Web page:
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Packed, Maskless Great White Show Reminds Social Media of Band’s Tragic Concert Past



Unsafe concert conditions seem to know no genre boundaries in the mid-pandemic era. Two weekends ago, it was country artists Chase Rice and Chris Janson stirring outrage when proudly posted videos of themselves playing to packed crowds of fans with no masks in sight. Last weekend, it was hip-hop star DaBaby in the hot seat for playing a show in a large, packed nightclub where his unmasked female fans were literally reaching out and grabbing him.

Now the attention has turned to veteran hard-rock band Great White, which performed an outdoor show Thursday night for a general admission audience in North Dakota, many of whom posted videos giving no indication of even a single mask in the crowd, with fans jammed together, and even shirtless in some instances.

As the lack of protocols at the show came up for scorn on social media, it was not lost on many commenters that, if there is any band that might want to avoid being mentioned in the same breath as “unsafe concert conditions,” it’s Great White,

“Great White doing a precaution-free concert right now is like if Great White were to do a precaution-free concert right now,” jabbed writer Evie Nagy — one of countless references Twitter users made to the 2003 tragedy in which 100 people were killed and 230 more injured in a pyrotechnic-related fire at a Great White show in Rhode Island.

In the tradition of Rice and Janson posting photos and videos of their caution-to-the-wind packed crowds, it was Great White singer Mitch Malloy himself who posted the most circulated video from the show.

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Late Saturday night, the group issued a statement that emphasized that emphasized that the show went well while saying they consider themselves “far from perfect” and offering an apology “to those who disagree with our decision to fulfill our contractual agreement.”

“We understand that there are some people who are upset that we performed this show, during this trying time,” the group said. “We assure you that we worked with the Promoter. North Dakota’s government recommends masks be worn, however, we are not in a position to enforce the laws. We have had the luxury of hindsight and we would like to apologize to those who disagree with our decision to fulfill our contractual agreement. The Promoter and staff were nothing but professional and assured us of the safety precautions. Our intent was simply to perform our gig, outside, in a welcoming, small town. We value the health and safety of each and every one of our fans, as well as our American and global community. We are far from perfect.”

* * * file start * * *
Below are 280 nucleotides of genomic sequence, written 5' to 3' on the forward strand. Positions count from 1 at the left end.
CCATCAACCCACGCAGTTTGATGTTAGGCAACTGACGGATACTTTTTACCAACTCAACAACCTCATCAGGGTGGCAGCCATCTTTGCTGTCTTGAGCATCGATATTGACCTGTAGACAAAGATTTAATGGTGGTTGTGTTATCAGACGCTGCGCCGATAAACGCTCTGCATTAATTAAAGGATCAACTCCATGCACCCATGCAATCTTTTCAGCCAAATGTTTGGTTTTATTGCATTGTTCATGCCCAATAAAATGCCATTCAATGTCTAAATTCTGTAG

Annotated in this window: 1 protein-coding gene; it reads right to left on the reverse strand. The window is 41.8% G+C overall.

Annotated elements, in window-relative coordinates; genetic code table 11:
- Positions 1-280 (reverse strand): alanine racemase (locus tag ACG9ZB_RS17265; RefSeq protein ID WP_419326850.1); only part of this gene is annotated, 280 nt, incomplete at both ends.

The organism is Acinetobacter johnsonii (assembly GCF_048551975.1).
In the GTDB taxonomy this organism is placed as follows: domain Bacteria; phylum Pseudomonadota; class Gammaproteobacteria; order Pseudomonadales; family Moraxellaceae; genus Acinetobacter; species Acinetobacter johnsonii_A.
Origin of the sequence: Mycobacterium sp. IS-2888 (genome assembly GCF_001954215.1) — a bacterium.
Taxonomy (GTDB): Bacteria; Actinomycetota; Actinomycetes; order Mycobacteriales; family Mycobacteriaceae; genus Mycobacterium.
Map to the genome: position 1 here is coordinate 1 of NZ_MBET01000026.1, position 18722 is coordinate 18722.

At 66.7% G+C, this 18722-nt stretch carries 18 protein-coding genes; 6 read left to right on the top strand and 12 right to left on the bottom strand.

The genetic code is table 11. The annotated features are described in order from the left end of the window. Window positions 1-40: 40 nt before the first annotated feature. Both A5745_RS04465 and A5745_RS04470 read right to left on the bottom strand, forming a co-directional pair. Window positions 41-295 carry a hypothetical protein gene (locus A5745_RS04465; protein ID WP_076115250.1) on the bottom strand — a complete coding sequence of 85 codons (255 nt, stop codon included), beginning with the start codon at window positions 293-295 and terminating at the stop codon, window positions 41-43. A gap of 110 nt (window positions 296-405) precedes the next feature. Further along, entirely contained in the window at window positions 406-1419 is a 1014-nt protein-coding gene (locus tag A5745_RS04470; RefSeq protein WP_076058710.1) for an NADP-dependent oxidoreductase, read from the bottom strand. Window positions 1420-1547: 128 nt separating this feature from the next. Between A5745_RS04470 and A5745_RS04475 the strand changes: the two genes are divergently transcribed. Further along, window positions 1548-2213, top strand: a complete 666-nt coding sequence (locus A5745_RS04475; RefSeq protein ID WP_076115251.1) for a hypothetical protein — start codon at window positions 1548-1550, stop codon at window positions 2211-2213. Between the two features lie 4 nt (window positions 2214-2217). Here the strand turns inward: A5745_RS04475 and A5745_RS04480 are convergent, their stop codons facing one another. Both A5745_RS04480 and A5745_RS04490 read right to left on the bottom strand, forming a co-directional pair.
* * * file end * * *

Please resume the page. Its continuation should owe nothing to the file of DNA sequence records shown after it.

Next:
The group’s statement did not specify what safety precautions the promoter assured them about.

One difference between the show performed by Great White in North Dakota and the controversial gigs by Rice, Janson and DaBaby is that there wasn’t even the promise of social distancing Thursday, as organizers said ahead of time that none would be enforced or even encouraged.

“We do not have restrictions, believe it or not, we don’t have any,” event coordinator April Getz told the local Dickinson Press in touting the city’s “First On First: Dickinson Summer Nights” programming last month. (Grand White was the only act of national renown announced for the series.) ““I guess it’s one of the first events this year that didn’t get canceled and was approved by the city; we’re all very, very excited about it… It’s one of those things where if people feel comfortable coming down and mixing and mingling, that’s their personal choice. We’re leaving it up to everybody that chooses to attend.”

Although they were in the minority, there were some on social media defending Dickinson’s and the band’s right to put on shows with no coronavirus-related restrictions and fans’ right to attend.